As I write this letter to you Brazil is celebrating an important day, 7 de Setembro. It is Brazil’s day for commemorating their independence from Portugal in 1822. That was undoubtedly a very critical day in Brazil’s history. But, as I often remind my Brazilian family and friends, that was not when Brazil became a democratic society where the general populace determines how they will be governed. The democratic process has had some fits and starts in Brazil over the years since then. The democracy that we know today was reborn with the new constitution of October 5, 1988.
The constitution of 1988 was the result of a long and consistent insistence by the general populace for a new set of governing rules. These rules really set out some high ideals. It set out to be more democratic and representative then the constitution of the United States. It has no districts where only the majority wins for Federal Representatives (Deputados Federais). It requires most people to vote to gain universal representation. And it has no Electoral College. Brazil had learned from 21 years of military rule that the “Senate” was not the best place to choose the next president from.
Brazil learned from the US Constitution to create its own with some very conscious improvements. Even with that it is still not an easy process for all. In Brazil the mass will decide on their governing body for better or for worse. That is democracy. Brazil is to be congratulated on this achievement and encouraged to hold dearly to that great accomplishment even as their political and economic world has been rocked as of late. Early next month, 30 years after the New Constitution, Brazil gets their chance to again select a governing body through a truly direct and universal election. What a wonderful opportunity.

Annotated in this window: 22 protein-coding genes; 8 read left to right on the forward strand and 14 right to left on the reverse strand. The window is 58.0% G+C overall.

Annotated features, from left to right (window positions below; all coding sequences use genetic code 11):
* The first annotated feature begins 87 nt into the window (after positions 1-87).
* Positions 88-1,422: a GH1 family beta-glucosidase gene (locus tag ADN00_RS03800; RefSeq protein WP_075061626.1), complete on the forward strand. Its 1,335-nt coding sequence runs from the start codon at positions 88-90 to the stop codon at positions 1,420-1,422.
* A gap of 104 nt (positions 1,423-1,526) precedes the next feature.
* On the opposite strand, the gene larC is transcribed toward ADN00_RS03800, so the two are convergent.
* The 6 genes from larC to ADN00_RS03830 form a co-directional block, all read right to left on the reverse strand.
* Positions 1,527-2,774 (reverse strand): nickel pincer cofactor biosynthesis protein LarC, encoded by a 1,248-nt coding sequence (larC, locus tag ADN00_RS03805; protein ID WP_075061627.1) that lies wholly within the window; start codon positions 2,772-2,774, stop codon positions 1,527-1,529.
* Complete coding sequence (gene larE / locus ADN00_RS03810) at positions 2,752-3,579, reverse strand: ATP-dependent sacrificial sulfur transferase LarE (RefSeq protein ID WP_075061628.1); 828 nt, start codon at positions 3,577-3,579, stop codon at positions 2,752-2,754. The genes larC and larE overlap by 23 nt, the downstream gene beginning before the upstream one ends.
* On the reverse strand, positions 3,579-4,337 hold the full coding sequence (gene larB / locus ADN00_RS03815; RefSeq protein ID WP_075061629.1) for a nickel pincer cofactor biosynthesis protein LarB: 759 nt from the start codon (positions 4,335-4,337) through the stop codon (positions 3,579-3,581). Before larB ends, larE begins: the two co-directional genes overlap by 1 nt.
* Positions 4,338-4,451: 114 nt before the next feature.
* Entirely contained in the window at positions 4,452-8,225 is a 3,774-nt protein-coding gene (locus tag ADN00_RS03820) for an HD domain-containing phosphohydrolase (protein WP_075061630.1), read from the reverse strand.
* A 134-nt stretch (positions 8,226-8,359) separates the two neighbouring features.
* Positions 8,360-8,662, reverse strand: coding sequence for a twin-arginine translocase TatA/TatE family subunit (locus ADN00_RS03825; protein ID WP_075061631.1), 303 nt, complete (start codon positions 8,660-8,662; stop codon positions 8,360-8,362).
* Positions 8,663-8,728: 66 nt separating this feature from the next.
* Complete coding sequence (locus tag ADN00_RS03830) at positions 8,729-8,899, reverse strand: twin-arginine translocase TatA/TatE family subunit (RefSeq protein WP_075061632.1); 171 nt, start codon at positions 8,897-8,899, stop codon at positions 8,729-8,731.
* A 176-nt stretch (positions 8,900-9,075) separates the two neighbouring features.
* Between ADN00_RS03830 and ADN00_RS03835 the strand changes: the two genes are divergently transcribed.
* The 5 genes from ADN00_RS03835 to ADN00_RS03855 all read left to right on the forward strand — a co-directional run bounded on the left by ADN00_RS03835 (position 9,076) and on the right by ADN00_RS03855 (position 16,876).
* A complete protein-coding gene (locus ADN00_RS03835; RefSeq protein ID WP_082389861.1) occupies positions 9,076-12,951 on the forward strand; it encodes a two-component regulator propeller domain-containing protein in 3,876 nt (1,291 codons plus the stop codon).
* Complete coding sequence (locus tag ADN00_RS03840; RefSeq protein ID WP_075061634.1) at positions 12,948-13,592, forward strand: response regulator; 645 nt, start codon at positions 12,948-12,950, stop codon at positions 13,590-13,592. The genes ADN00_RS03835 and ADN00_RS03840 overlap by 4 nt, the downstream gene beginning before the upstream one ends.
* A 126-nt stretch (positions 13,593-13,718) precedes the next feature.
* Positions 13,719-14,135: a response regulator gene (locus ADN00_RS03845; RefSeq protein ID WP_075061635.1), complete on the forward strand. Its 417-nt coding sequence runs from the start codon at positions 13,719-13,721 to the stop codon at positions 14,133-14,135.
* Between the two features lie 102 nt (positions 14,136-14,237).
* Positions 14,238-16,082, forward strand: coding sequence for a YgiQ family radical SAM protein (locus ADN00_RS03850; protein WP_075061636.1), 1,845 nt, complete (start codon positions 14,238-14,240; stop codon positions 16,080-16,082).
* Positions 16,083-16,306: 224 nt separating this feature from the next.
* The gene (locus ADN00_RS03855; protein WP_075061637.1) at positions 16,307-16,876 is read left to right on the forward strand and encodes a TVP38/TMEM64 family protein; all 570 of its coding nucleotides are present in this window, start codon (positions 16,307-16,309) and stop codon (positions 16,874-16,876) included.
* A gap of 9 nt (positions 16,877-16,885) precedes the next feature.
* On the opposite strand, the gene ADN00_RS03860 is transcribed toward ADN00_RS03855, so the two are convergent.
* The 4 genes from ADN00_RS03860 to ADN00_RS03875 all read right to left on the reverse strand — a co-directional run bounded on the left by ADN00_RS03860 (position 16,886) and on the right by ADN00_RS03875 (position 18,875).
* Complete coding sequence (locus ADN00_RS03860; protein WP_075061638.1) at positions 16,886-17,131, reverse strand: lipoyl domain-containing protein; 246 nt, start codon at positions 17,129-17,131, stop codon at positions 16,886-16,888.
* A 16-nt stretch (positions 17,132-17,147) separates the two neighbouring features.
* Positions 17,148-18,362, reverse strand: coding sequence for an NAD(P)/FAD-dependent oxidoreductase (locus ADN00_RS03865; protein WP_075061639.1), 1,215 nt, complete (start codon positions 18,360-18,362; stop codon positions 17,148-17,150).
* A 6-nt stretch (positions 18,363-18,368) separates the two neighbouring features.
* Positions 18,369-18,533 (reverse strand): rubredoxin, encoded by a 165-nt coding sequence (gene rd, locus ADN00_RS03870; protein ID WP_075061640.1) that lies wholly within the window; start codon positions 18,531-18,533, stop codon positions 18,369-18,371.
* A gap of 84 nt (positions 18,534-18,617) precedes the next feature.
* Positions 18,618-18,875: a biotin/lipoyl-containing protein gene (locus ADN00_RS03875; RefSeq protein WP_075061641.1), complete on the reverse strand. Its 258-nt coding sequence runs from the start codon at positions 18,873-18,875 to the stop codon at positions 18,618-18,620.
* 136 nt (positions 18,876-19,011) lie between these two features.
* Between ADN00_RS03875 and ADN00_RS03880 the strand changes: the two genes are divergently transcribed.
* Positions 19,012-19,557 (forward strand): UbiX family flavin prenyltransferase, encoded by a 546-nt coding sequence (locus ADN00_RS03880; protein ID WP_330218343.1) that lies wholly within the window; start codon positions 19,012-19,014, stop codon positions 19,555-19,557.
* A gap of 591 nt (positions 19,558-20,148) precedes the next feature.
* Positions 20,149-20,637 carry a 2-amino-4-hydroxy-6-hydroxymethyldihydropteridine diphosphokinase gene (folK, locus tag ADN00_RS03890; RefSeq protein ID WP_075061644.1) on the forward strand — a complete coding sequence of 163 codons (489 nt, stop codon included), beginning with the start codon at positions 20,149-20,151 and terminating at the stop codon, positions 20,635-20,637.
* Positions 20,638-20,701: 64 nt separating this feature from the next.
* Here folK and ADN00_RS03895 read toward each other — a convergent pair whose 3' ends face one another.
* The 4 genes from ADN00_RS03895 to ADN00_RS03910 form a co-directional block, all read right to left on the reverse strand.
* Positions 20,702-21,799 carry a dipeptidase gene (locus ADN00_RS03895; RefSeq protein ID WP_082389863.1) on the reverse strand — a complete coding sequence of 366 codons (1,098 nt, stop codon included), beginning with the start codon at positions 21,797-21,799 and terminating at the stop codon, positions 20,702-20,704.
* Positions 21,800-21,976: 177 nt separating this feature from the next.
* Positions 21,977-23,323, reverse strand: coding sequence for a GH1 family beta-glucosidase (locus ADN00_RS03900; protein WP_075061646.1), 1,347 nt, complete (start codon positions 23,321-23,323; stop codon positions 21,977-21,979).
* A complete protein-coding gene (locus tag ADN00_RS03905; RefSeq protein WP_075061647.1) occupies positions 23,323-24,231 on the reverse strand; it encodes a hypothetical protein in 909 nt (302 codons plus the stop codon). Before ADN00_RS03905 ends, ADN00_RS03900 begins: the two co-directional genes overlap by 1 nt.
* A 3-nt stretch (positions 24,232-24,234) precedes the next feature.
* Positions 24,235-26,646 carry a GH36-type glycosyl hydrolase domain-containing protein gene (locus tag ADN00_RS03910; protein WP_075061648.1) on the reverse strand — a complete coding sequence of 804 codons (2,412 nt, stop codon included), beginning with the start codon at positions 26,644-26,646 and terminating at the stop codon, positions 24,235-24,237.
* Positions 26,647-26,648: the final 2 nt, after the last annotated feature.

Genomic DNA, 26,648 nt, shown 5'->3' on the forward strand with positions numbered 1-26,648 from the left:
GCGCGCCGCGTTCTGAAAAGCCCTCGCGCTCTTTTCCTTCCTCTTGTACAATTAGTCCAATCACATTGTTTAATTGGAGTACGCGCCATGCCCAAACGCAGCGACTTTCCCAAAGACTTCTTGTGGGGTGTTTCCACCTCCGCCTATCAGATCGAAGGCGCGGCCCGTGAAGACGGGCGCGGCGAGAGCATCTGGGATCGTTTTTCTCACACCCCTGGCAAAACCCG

Do you think that learning goes only one way? Or could we in the USA learn a little from the Brazilian experience? After all, our current President lost the popular vote by over three million votes and still won the election via the Electoral College. That does not look like true democracy to me. But it does convince me of the worth of shared experiences and of the benefits of learning from others.
The melding of our two cultures was exemplified to me recently in a marvelous way. I was invited by some Brazil and jazz loving friends to a show of Eliane Elias at the Dakota Jazz Club. Eliane is a wonderful jazz singer and piano player who merges beautifully American jazz with Brazilian bossa nova and samba. It was a delightful example of how two great cultures can be blended for something new and lovely to behold.
Please join with us to emphasize the positive and to do our part in building better understanding and stronger relationships between Brazil and Minnesota.
Um grande abraço para todos,
Brazil-Minnesota Chamber of Commerce